The Washington metropolitan area was the only place in the country where prices went up over the past year, with a 1.3 percent increase. Minneapolis saw the largest decrease in home prices, down 11.7 percent since last May.
The report, released Tuesday morning, found that home prices increased for the second month in a row in the report’s 10- and 20-city estimates — up 1.1 percent to 153.64 and 1 percent to 139.87, respectively. Compared to last year, however, the 10-city composite index fell 3.6 percent, while the 20-city composite was down 4.5 percent.
“While the monthly data were encouraging, most MSAs and both composites fared poorly in annual terms,” said David Blitzer, chairman of the index committee at S&P Indices in a statement.
“We have now seen two consecutive months of generally improving prices; however, we might have a long way to go before we see a real recovery. Sustained increases in home prices over several months and better annual results need to be seen before we can confirm real estate market recovery,” he said. Blitzer also raised concerns that the increases may be seasonal.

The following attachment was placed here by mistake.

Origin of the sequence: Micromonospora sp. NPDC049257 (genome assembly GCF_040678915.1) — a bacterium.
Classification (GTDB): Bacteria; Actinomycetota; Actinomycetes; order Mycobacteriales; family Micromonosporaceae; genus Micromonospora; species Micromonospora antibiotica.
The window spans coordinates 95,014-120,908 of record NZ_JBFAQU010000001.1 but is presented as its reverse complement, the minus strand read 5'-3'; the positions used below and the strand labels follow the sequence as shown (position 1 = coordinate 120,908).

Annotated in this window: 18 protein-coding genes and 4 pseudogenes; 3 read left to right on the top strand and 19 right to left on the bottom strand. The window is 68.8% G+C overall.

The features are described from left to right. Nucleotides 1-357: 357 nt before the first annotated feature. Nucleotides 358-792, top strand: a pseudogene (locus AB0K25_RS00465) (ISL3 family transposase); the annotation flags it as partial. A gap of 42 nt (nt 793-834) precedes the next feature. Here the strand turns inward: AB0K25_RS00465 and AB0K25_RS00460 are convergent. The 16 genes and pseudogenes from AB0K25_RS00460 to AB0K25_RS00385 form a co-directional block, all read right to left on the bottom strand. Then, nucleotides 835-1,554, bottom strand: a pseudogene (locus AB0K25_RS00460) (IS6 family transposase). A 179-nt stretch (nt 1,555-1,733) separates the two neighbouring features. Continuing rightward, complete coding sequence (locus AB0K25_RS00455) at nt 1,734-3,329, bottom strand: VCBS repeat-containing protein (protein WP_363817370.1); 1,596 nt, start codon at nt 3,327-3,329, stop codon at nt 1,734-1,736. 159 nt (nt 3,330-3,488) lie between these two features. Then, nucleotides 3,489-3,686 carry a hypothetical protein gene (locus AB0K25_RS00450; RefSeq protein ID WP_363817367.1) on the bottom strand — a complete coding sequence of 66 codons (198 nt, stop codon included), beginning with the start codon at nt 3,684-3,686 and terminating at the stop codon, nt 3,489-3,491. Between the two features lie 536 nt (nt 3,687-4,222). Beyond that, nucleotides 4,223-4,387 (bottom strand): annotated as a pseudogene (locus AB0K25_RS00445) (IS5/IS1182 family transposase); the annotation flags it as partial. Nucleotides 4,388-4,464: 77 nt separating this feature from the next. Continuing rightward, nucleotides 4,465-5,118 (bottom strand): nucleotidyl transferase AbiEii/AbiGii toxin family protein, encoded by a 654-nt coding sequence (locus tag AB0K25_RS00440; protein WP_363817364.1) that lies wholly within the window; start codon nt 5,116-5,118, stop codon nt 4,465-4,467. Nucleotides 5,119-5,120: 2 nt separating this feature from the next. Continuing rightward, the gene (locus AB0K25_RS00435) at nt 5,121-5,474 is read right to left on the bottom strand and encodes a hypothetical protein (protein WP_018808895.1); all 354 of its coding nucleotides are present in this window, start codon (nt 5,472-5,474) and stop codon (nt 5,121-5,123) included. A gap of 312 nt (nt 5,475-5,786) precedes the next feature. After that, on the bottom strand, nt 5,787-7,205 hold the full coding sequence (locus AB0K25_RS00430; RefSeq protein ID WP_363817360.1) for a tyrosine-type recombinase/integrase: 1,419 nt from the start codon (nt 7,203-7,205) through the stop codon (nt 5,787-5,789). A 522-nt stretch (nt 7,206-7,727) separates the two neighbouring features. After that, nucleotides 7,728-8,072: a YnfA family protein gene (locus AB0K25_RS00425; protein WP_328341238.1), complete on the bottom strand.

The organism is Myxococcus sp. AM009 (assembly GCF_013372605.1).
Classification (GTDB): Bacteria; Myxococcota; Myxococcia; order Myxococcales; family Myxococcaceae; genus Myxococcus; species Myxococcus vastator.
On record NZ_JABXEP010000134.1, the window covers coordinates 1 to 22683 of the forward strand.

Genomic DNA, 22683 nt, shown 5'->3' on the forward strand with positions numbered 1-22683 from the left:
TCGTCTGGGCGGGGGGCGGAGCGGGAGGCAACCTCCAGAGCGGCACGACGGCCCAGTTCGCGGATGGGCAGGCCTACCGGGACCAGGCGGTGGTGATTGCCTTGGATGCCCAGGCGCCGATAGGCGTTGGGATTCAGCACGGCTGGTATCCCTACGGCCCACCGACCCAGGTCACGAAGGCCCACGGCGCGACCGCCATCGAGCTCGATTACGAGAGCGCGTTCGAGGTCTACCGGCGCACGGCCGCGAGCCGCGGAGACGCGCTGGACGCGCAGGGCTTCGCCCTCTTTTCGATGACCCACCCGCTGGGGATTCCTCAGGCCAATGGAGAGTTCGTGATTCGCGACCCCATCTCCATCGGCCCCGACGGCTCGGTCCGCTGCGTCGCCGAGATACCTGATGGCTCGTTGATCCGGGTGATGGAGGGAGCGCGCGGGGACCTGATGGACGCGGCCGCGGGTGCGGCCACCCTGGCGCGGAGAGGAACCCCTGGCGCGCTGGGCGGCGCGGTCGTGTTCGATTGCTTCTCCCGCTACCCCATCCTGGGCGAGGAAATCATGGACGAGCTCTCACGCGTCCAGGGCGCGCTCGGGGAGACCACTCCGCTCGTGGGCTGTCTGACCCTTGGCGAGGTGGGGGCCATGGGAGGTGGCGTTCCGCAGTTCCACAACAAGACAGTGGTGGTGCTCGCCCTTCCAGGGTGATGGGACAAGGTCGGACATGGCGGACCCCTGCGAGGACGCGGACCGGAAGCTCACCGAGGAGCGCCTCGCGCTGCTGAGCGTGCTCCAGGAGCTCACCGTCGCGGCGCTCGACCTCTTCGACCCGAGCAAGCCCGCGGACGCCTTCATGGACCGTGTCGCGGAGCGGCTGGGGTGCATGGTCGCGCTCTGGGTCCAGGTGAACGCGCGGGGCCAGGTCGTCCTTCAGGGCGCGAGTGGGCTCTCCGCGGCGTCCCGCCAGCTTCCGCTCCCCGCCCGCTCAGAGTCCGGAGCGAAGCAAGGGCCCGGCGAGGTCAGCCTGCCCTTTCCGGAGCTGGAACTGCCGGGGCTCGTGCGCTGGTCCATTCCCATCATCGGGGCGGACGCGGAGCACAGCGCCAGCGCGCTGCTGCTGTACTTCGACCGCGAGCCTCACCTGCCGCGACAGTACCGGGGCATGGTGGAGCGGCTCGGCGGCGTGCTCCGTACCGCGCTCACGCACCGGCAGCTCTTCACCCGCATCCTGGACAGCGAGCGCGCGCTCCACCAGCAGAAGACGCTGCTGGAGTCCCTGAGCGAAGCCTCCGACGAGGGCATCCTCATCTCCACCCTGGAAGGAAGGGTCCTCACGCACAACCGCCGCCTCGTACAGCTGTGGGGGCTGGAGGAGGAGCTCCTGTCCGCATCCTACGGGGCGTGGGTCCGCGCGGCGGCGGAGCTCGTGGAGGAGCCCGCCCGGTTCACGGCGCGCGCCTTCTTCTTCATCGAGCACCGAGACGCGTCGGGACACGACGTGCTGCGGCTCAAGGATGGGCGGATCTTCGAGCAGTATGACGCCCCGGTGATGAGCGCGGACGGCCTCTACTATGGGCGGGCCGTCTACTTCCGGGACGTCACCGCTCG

Existing home sales were more or less flat in June, as reported last week by the National Association of Retailers, though the market did see a slight dip due to an unusual number of contract cancellations.
The Case-Shiller Indices calculate from the price paths of single-family homes based on the averages of 10-city and 20-city groups of major metropolitan areas.